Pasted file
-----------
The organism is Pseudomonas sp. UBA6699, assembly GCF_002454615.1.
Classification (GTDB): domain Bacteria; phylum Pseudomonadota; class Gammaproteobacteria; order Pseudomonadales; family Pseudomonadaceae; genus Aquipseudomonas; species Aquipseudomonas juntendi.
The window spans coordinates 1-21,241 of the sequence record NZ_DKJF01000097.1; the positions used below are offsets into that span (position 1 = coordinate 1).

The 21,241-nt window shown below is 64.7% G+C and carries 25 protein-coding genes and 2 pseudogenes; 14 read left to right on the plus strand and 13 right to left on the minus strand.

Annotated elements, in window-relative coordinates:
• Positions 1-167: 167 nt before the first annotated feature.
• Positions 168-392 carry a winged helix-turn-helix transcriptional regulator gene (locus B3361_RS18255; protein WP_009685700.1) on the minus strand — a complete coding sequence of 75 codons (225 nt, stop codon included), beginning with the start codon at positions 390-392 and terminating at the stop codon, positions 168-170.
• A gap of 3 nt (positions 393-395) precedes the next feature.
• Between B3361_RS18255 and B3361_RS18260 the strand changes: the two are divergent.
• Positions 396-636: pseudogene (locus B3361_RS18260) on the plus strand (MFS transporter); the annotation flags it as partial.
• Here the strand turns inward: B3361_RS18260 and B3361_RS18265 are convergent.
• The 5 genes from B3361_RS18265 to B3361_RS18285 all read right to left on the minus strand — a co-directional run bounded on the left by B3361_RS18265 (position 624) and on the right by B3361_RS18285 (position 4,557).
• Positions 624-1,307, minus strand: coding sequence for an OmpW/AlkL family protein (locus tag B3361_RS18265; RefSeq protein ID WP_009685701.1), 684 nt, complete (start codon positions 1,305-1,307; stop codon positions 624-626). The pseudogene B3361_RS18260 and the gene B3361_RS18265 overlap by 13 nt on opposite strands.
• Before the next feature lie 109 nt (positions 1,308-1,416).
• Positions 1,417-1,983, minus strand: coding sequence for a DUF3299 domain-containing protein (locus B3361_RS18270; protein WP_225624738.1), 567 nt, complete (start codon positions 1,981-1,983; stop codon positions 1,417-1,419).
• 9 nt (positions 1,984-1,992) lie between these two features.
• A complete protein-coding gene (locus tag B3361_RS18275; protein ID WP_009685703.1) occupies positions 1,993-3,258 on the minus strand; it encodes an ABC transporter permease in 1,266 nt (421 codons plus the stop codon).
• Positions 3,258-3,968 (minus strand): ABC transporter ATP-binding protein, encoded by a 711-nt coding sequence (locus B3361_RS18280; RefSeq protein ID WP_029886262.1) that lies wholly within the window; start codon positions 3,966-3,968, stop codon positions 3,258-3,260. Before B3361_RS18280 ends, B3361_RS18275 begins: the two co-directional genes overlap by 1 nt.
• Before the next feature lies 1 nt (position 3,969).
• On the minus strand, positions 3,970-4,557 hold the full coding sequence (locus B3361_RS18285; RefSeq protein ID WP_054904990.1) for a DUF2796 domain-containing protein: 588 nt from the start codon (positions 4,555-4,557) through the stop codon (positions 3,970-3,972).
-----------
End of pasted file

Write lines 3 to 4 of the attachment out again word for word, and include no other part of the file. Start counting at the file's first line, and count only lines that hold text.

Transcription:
The window spans coordinates 1-21,241 of the sequence record NZ_DKJF01000097.1; the positions used below are offsets into that span (position 1 = coordinate 1).

The 21,241-nt window shown below is 64.7% G+C and carries 25 protein-coding genes and 2 pseudogenes; 14 read left to right on the plus strand and 13 right to left on the minus strand.